Reviews: Big Game, Girlhood, Phoenix, The Canal, Spooks: The Greater Good
Published 08/05/2015 | 02:30
Paul Whitington reviews this week's other big releases - Big Game, Girlhood, Phoenix, The Canal, and Spooks: The Greater Good.
There's a marvellous undercurrent of silliness in Jalmari Helander's Big Game (4*, 12A, 90mins) that reminds one of movies such as Snakes on a Plane and Clear and Present Danger, though perhaps the daftness wasn't so intentional in that last one. It certainly is here, and Samuel L. Jackson enthusiastically enters into the spirit of things, playing a US President who's forced to parachute out of Air Force One during an apparent terrorist attack.
He lands in the middle of a wild Finnish forest, and finds out that one of his Secret Service minders is now hunting him down. To his aid comes a spiriting young boy called Oskari, a would-be hunter who's determined to prove himself to his dad. Big Game is full of winning in-jokes and hilariously implausible action sequences, and is very careful not to spoil the fun by outstaying its welcome.
The Charlie Hebdo attacks earlier this year in Paris focused minds on the cités or high-rise slums that encircle the French capital and are largely populated by the descendants of colonial immigrants. Writer/director Céline Sciamma came from such a suburb, and in her excellent new film Girlhood (4*, 15A, 113mins) she coolly assesses the grim choices facing their inhabitants.
Karidja Touré heads an outstanding cast of first-time actresses, playing Marieme, a shy teenage girl of west African origin who's falling behind at school. Lonely and desperate, she begins hanging out with a small gang of girls led by the chippy and charismatic 'Lady' (Assa Sylla). They bully local kids and ride into Paris together on the train to engage in sprees of audacious shoplifting. But the girls quickly become a kind of family for Marieme, who toughens up with shocking speed.
Girlhood is a measured, assured and relentlessly intelligent film that offers a real insight into delinquency and gang culture, and is at times beautiful to watch, particularly during a gorgeous extended scene when the girls rent a hotel room and bond by singing along to Rihanna's Shine Bright Like a Diamond.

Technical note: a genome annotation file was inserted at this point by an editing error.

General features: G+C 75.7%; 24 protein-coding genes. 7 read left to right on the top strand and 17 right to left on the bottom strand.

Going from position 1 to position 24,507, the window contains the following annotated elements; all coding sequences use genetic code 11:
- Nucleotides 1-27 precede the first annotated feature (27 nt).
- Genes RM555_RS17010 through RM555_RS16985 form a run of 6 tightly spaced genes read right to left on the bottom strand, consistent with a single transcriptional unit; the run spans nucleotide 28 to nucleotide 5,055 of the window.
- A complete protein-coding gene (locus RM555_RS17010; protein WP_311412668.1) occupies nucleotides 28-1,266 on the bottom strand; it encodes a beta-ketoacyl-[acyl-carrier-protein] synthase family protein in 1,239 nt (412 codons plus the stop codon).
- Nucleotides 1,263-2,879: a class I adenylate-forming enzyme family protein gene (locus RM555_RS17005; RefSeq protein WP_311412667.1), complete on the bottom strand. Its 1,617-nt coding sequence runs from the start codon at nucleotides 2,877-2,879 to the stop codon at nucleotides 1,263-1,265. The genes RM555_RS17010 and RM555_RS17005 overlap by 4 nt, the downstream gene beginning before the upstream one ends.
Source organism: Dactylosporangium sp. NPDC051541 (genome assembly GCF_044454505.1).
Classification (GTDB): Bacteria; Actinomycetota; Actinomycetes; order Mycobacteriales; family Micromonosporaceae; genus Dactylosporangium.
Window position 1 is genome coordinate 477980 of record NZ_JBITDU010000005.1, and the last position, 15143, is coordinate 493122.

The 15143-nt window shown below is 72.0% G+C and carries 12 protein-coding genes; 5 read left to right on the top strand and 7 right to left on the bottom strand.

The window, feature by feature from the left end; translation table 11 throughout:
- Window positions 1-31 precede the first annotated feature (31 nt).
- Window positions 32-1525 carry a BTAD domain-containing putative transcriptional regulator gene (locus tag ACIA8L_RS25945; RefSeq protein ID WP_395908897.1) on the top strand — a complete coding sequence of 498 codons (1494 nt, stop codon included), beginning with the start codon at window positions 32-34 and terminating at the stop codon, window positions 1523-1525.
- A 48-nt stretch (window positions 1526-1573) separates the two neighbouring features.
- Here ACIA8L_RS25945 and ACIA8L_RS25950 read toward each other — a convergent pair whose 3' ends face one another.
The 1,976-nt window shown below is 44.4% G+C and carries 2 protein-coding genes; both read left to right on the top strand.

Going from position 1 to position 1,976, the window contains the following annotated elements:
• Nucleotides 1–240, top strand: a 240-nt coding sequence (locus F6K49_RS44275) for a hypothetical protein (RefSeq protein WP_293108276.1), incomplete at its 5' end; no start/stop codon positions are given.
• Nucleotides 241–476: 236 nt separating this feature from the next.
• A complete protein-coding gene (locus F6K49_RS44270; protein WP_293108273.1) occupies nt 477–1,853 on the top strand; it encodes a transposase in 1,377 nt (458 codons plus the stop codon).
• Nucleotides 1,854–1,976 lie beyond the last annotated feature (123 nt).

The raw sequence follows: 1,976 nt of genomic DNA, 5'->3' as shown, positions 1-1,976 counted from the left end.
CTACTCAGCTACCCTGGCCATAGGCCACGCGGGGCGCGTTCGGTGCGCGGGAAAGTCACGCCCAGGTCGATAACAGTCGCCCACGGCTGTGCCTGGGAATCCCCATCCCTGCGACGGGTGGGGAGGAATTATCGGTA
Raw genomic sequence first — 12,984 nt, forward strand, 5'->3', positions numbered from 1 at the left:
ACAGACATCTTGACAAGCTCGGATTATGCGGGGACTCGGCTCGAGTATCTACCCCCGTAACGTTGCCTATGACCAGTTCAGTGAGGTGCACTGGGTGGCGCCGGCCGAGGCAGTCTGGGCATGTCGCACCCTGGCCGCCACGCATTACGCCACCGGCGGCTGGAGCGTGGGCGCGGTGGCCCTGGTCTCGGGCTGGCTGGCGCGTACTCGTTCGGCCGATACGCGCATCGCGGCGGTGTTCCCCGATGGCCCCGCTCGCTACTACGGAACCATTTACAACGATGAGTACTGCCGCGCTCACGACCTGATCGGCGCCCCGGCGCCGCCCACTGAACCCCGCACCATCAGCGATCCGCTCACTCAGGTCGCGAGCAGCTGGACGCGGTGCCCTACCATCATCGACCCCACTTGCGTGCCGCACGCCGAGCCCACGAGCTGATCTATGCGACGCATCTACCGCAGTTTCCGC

Christian Petzold's Phoenix (4*, No Cert, IFI, 98mins) is a wonderfully constructed noir thriller set in Berlin at the end of World War Two. Nina Hoss shone in Petzold's 2012 drama Barbara, and is just as good here playing a woman recovering from the trauma of the Nazi death camps. Nelly Lenz was once a celebrated singer, but is also half-Jewish and got deported to Auschwitz, where she ended up getting horribly disfigured.
Back in Berlin, a plastic surgeon gives her a new face, and when Nelly runs into her treacherous ex-husband Johnny (Ronald Zehrfeld), he doesn't recognise her. But he does think she bears a passing resemblance to his wife, and asks her to pose as Nelly so he can claim an inheritance.
This plot within a plot is pure Hitchcock, but there's real substance to this stylishly gloomy thriller, and Hoss is exceptionally good in a hugely demanding role.
Shot in Dublin and funded by the Irish Film Board, Ivan Cavanagh's film The Canal (16, 93mins) displays some style but little originality in telling its mildly diverting ghost story. Rupert Evans stars as David, a film archivist who's just moved into a Victorian house with his family when he begins catching glimpses of a shadowy figure. Turns out the place was the scene of a dreadful murder, and David wouldn't mind only he bought it at the top of the market. The Canal borrows heavily from other horror films, and is needlessly unpleasant towards the end.
In practically every episode of Spooks, some cad tried to blow up London, and those foreign swines are at it again in Spooks: The Greater Good (2*, 15A, 104mins), a needless coda to the BBC's long-running but now defunct drama. MI5 warhorse Harry Pearce (Peter Firth) is on the run and a suspected traitor, and only a dashing young agent (Kit Harington) can save him. Does he? Take a wild guess.